Posted by: Ed Darrell | March 2, 2011

Texas Independence Day’s 175th anniversary, March 2, 2011

Texans writing the Texas Declaration of Independence, 1836

In a meeting hall at Washington-on-the-Brazos, Texans meet to write the Texas Declaration of Independence, released March 2, 1836; image from Portal to Texas History

So, put some barbecue in the smoker, get a glass of iced tea for you and your pet armadillo, sit back and enjoy the holiday. If you’re near Washington-on-the-Brazos, go to the ceremony.  Make sure you’re not out of Blue Bell Ice Cream.

What? You don’t get the day off? You know, Texas schools don’t even take the day off any more.

I thought things were going to change when the Tea Party got to Austin and Washington? What happened?

 

Original Manuscript, Texas Declaration of Independence - Texas State Library and Archives Commission

Original Manuscript, Texas Declaration of Independence - Texas State Library and Archives Commission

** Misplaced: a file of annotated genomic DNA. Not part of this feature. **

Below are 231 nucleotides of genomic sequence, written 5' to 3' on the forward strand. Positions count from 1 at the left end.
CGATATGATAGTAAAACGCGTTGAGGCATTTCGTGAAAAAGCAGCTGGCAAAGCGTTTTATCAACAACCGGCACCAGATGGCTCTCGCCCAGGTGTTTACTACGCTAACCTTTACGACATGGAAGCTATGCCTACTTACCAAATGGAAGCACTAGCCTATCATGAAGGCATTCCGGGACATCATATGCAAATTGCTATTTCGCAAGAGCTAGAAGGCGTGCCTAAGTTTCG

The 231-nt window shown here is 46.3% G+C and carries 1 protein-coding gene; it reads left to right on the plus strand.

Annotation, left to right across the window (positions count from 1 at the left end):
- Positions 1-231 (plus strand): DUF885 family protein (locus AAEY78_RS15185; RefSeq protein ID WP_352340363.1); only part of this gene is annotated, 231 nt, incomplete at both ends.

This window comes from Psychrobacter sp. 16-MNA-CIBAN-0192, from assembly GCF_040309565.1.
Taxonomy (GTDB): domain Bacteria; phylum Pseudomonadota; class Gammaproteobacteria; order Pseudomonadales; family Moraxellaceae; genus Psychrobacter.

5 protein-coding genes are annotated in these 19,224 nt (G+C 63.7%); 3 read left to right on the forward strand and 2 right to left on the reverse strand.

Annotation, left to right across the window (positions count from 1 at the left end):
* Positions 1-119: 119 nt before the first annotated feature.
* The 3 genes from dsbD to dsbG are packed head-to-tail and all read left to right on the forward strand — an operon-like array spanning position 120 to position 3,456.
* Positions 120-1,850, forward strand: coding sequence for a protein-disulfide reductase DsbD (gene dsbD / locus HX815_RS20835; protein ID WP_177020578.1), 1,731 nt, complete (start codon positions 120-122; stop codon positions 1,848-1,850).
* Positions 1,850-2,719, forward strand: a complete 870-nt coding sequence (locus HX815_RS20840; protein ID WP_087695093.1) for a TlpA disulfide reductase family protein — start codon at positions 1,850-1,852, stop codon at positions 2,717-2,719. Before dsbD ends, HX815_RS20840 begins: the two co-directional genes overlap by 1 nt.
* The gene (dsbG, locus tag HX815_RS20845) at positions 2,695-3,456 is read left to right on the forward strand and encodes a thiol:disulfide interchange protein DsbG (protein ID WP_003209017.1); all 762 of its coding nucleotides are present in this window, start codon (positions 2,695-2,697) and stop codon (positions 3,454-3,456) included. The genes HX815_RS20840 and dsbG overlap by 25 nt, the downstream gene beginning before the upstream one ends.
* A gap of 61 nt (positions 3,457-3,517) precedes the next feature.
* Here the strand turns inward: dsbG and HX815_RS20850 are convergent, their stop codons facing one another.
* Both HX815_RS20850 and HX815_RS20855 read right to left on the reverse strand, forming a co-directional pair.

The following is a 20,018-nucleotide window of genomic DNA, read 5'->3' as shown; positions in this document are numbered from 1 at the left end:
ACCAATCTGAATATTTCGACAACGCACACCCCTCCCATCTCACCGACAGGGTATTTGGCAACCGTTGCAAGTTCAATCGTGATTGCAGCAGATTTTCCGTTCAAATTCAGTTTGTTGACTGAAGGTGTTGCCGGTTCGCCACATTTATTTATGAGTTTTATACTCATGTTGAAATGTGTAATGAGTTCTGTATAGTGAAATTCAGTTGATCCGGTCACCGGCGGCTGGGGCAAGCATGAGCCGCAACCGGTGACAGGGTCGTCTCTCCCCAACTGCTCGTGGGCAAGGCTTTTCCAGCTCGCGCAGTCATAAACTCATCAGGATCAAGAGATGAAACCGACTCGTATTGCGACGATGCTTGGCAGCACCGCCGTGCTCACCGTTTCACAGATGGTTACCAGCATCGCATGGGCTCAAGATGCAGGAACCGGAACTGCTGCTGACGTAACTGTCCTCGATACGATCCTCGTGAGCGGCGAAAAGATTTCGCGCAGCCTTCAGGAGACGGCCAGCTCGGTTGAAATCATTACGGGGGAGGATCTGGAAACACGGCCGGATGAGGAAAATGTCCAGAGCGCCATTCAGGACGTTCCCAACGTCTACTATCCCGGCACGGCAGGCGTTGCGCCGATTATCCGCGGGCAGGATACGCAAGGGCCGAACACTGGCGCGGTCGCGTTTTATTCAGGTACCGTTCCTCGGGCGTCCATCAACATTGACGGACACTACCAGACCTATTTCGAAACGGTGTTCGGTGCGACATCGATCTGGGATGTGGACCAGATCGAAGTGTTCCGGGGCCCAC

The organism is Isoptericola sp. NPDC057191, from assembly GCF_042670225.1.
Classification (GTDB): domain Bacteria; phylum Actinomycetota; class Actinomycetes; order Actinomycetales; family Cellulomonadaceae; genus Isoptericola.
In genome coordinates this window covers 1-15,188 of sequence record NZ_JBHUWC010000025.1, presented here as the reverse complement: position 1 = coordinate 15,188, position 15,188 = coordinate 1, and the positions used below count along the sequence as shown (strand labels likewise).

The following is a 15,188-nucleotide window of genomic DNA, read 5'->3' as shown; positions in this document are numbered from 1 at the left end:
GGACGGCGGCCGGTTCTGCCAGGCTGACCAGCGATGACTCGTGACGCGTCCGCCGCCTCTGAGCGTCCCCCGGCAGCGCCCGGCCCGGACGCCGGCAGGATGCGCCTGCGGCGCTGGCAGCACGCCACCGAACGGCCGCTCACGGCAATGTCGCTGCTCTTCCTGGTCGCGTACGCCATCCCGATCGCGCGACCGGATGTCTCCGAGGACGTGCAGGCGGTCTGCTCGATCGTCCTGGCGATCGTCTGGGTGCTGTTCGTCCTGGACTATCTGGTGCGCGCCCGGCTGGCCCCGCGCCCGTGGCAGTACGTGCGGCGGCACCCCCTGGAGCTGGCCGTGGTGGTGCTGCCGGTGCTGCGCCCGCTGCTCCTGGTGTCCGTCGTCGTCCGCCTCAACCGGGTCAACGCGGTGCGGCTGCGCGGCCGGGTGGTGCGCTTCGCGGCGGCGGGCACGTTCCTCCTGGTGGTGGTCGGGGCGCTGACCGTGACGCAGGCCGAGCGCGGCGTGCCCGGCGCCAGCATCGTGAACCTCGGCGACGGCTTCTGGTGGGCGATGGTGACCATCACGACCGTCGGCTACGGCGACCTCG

Text from the image above:

The Unanimous
Declaration of Independence
made by the
Delegates of the People of Texas
in General Convention
at the Town of Washington
on the 2nd day of March 1836

When a government has ceased
to protect the lives, liberty and property
of the people, from whom its legitimate
powers are derived, and for the advance-
ment of whose happiness it was inst-
ituted, and so far from being a guaran-
tee for the enjoyment of those inesti-
mable and inalienable rights, becomes
an instrument in the hands of evil
rulers for their oppression.

[Complete text, and images of each page, at the Texas State Library and Archives Commission site.]

Resources for Texas Independence Day

Resources at Millard Fillmore’s Bathtub

[Mostly borrowed, with express permission, from Millard Fillmore’s Bathtub.]

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Responses

  1. If it wasnt for this would we still be art of Mexico??

  2. I mean part* lol

  3. There is always the possibility that the U.S. would have taken Texas away from Mexico in the Mexican-American War (1846-1848) — but one of the principal causes of that war was the border dispute about where Texas’s southern border is.

    Basically, though, you’ve got it: But for Texas independence, Texas, and maybe the southwest all the way including California, would still be part of Mexico.

    Strange Maps recently ran a map that shows what that would look like:

    Absolut Vodka ad showing Mexico with California and Texas, still


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